Asbestos is the name of a group of minerals with long and thin fibers that originate naturally in the environment. Asbestos mainly affects lungs and the membrane that surrounds the lungs. In general, PCM (phase contrast microscopy) and PLM (polarized light microscopy) have been used to analyze asbestos fibers. However, these methods have often problems to over-estimate number concentration when counting real asbestos fibers. Moreover, there are many difficulties when separating and identifying various asbestos and non-asbestos fibers. In order to determine quantitative information on fibrous particles, source profiles for asbestos and non-asbestos fibers must be initially developed on the basis of their chemical compositions and physical parameters. In our study, a SEM/EDX was used to develop source profiles from known asbestos samples as reference samples. We could make the source profile matrix consisting of 6 types of asbestos fibers and 2 types of non-asbestos fibers by analyzing 380 fibers. Based on these profiles, a rule building expert system was developed by using the visual basic application (VBA). Various fibers were successfully classified by 2 simple rules in the EXCEL environment based on several visual steps such as inserting data, viewing results, and saving results. For a case study to test the expert system, samples from a construction materials and from various indoor environments such as a residental area, a preschool classroom, and an underground store were collected and analyzed. As a result of the survey, a total of 76 individual test fiber particles was well classified into 5 different types of particle classes; 9.3% of chrysotile, 15.4% of amosite, 0.8 of crocidolite, 4.2% of tremolite, 5.8% glass fiber, 21.1% of other fibers, and 43.5% of unknown fibers in terms of number concentration. Even though unknown portion was high, it will be decreased markedly when expanding fiber source profiles.
The Analysis of Airborne Trimethylamine Using a Headspace (HS)-SPME Method
Ahn, Ji-Won ; Kim, Ki-Hyun ;
Journal of Korean Society for Atmospheric Environment, volume 24, issue 3, 2008, Pages 357~366
DOI : 10.5572/KOSAE.2008.24.3.357
In this study, the analytical performance of trimethylamine (TMA) were investigated with respect to headspace-solid phase microextraction (HS-SPME) method. In order to induce the elution of aqueous TMA to headspace, NaOH was added as a decomposition reagent to aqueous TMA standard. By controlling the combination of three major variables for TMA extraction, the extent of extraction was compared between the two contrasting conditions for each variable (i.e., reaction time (long (L) vs short (S)), exposure temperature (30 vs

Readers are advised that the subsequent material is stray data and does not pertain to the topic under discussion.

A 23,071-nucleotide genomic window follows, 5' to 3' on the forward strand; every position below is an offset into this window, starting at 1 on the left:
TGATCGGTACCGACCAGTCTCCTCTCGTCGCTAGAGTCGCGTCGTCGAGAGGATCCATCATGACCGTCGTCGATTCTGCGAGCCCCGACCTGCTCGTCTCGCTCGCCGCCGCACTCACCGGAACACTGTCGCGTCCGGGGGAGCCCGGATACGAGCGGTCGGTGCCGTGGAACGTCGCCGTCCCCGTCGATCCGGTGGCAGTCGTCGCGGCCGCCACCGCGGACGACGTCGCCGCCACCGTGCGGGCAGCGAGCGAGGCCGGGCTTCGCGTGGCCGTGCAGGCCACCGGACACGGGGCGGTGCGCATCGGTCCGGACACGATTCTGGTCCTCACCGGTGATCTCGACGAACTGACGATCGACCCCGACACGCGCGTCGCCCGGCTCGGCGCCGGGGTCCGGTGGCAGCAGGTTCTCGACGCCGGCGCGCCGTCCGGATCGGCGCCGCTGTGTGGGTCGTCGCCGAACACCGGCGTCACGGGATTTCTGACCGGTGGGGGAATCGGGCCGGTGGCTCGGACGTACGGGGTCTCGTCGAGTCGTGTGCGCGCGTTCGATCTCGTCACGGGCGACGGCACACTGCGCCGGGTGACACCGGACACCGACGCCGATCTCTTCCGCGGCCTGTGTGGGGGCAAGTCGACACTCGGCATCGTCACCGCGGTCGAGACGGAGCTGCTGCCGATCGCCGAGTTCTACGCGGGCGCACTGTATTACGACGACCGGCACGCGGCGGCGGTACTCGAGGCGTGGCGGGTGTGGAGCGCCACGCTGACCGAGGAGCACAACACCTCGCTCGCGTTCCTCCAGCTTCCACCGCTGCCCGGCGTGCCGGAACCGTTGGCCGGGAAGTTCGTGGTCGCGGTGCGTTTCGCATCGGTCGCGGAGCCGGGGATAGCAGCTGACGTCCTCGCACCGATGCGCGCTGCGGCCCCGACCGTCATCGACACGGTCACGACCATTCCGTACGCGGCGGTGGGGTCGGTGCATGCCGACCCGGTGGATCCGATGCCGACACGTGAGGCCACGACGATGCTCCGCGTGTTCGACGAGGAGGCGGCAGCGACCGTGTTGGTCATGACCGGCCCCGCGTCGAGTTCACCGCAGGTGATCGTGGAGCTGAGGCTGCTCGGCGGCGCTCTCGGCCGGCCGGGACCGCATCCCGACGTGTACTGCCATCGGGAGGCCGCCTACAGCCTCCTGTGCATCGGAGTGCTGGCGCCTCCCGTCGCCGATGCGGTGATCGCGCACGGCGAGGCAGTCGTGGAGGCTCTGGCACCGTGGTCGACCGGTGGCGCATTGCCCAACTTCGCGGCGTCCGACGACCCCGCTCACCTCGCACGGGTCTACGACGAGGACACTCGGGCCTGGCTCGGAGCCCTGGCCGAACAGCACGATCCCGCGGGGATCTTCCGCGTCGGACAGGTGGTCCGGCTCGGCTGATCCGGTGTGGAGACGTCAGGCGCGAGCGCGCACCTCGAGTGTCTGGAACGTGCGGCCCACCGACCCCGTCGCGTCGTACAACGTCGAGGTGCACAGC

), and exposure time (10 vs 30 min)). The results of this comparative analysis showed that the extraction efficiency for all eight types of HS-SPME combinations decreased on the order: L-30-30>L-50-10>L-30-10>L-50-30>S-30-30>S-50-30>S-50-10>S-30-10. The effect of reaction time appeared to exert significant influences on the relative recovery rate of HS-SPME at 90% confidence level. However, the effects of exposure temperature or exposure time were not so significant as reaction time. When the recovery rate of HS-SPME is compared against the direct injection of liquid standard into GC injector, it recorded as 2%. According to this comparative study, the reaction conditions for HS-SPME application can exert significant influences on the analysis of TMA.
Characterization of PM10 and PM2.5 in Cheonan Area Using a Dust Monitor
Lee, Hyun-Mi ; Oh, Se-Won ;
Journal of Korean Society for Atmospheric Environment, volume 24, issue 3, 2008, Pages 367~375
DOI : 10.5572/KOSAE.2008.24.3.367
To characterize atmospheric particles in Cheonan area, 5 monitoring sites representing highway area, commercial area, residential area, and industrial areas were selected, and the mass concentrations of PM10 and PM2.5 were monitored for 14 days at each site during 2007. The daily average PM10 and PM2.5 concentrations were in the range from 18.5 to
and 8.2 to
, respectively, showing the highest mean concentrations at the commercial area site and the lowest concentration at the residential area site. The daily average PM 10 concentrations at Shinan (Commercial area) and Bakseok (Industrial area) sites were exceeded the current National Standard for 1 and 2 days during the monitoring periods. The fractions of PM2.5 in PM10 were above 70% for all sites, indicating fine particles are the major constituent of atmospheric particles in Cheonan. The results indicate that PM10 concentrations in Cheonan are at the concerning level, and the control strategy for fine particles is necessary to address this issue.